Amplifiers: Effects on sound if power does not double when impedance is halved? - Page 5 - AVS Forum | Home Theater Discussions And Reviews
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post #121 of 186 Old 02-09-2017, 07:48 PM
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OT: Add load pull measurements to your amplifier tests...

"After silence, that which best expresses the inexpressible, is music" - Aldous Huxley
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post #122 of 186 Old 02-09-2017, 07:53 PM
 
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Originally Posted by DonH50 View Post
OT: Add load pull measurements to your amplifier tests...
You read my mind!

I'm going to have apply some serious forethought towards devising a means to present all of this data, then on how to translate it.

Any thoughts on that?

Cheers
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post #123 of 186 Old 02-09-2017, 07:58 PM
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Well, put them into a 3-D plot, using, I dunno', a cube?

Seriously, presenting reams of data in a concise and readily-understandable format is a significant challenge. Plots, lots of plots... Hope you have Matlab or something like it! Excel does a good job as well but I am much less comfortable using it and (perhaps because of that) find it much more cumbersome.

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post #124 of 186 Old 02-09-2017, 08:49 PM
 
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Originally Posted by DonH50 View Post
Well, put them into a 3-D plot, using, I dunno', a cube?

Seriously, presenting reams of data in a concise and readily-understandable format is a significant challenge. Plots, lots of plots... Hope you have Matlab or something like it! Excel does a good job as well but I am much less comfortable using it and (perhaps because of that) find it much more cumbersome.
Hmm, I have LabVIEW with a good number of plug-ins, including Signal Express. It's adding up to look like I'll have to build a custom test suite within it.

I have just about every other major piece of audio test gear at my disposal, but none of them outside perhaps Prism Sound would serve us near as good as my LabVIEW suite.

Good call, LabVIEW it is!
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post #125 of 186 Old 02-09-2017, 09:12 PM
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Is labview an overlay that runs on top of matlab in the background? Or was that something else? Back in the day during engineering school, I used mathcad almost exclusively for everyday problems. But I did create a dynamometer and "wrote" the test software for it in a test suite overplayed on matlab. At least I think it was. I rarely used mathmatica, but I'm pretty sure this was matlab in the background. Labview sounds vaguely familiar but its been a long time. Anyway, sorry for the digression.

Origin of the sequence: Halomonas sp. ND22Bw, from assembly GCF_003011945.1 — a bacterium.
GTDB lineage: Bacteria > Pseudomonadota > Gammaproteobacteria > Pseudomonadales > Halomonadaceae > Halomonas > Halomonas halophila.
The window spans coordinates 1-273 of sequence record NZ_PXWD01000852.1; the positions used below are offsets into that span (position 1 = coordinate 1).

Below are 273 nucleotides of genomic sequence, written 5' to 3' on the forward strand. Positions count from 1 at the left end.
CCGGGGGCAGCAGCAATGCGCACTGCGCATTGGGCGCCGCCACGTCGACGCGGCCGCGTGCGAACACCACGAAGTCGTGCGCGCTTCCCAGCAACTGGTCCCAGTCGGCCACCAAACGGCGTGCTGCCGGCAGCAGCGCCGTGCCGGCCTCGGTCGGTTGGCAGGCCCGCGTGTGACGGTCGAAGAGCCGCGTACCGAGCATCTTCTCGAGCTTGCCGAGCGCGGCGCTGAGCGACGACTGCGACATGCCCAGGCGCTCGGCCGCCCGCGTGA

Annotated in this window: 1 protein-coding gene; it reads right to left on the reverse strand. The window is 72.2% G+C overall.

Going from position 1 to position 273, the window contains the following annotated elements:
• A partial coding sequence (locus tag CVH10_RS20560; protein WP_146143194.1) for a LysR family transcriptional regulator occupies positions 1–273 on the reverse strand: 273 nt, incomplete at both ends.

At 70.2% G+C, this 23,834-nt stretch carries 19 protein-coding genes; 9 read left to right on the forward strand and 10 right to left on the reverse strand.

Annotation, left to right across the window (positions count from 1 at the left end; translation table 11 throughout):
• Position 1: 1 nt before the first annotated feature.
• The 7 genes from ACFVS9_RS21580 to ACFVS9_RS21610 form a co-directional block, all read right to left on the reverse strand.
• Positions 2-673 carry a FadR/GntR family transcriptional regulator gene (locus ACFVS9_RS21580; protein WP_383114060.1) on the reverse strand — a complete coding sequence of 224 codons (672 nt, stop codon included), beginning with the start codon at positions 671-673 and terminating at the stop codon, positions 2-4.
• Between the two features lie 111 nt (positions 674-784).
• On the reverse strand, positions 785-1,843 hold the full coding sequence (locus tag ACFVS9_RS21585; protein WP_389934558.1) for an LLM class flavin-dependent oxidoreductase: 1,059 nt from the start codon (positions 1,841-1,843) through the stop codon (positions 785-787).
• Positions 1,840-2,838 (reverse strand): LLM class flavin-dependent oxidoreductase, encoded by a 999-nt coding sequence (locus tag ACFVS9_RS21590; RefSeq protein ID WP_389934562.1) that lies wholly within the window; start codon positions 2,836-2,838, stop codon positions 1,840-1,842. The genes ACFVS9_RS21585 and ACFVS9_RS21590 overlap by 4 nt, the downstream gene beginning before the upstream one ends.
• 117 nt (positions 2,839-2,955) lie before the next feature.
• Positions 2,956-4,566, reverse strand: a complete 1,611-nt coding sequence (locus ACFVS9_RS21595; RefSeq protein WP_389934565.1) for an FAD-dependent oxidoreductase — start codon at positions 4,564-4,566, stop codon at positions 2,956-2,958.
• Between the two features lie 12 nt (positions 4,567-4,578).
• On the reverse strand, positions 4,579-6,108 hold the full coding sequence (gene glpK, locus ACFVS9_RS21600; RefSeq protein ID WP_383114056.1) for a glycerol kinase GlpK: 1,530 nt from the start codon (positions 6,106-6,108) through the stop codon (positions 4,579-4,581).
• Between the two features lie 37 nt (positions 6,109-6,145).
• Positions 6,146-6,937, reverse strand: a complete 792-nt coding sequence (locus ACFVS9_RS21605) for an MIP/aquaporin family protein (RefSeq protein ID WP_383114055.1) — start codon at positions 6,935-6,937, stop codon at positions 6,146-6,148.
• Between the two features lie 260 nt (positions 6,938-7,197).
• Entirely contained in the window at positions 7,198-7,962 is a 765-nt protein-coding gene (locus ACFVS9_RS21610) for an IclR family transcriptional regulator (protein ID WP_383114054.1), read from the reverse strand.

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post #126 of 186 Old 02-09-2017, 09:37 PM
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Originally Posted by Jady Jenkins View Post
Sure,
So you face customers often enough to know this, as in selling consumer goods.
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post #127 of 186 Old 02-09-2017, 09:41 PM
 
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Originally Posted by Bigus View Post
Is labview an overlay that runs on top of matlab in the background? Or was that something else? Back in the day during engineering school, I used mathcad almost exclusively for everyday problems. But I did create a dynamometer and "wrote" the test software for it in a test suite overplayed on matlab. At least I think it was. I rarely used mathmatica, but I'm pretty sure this was matlab in the background. Labview sounds vaguely familiar but its been a long time. Anyway, sorry for the digression.
LabVIEW is a standalone, measurement software which has many-many add-on modules, which port different types of analysis and reporting. The Full Version comes with Signal Express, which is a rather neat app, which permits the development of quick and easy visual interfaces and measurement displays.

The software, directly communicates with many frontends and as such, permits more complex analysis over that of most dedicated audio analyzers. It also permits customized reporting of the measured data. Data logging is very useful.

LabVIEW and MATLAB can exchange data and run parallel, sharing resource while running routines.

I will most definitely be using LabVIEW to improve the communication of the measurements that I capture. It's adding up to me having to create a custom test and report routine, which will save a bunch of time, post development. I need to firstly determine the actual context / scope of work.

It reads like you have a related, professional background. If I am properly inferring such, I welcome your assistance, in translating the measurements that I post, into a common, relatable language, if you will.

I can be matter of fact to a fault, which helps some, but in equal portion can leave others mostly in the dark/frustrated.

Hardly a digression, cheers.

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post #128 of 186 Old 02-09-2017, 09:49 PM
 
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Originally Posted by LFEer View Post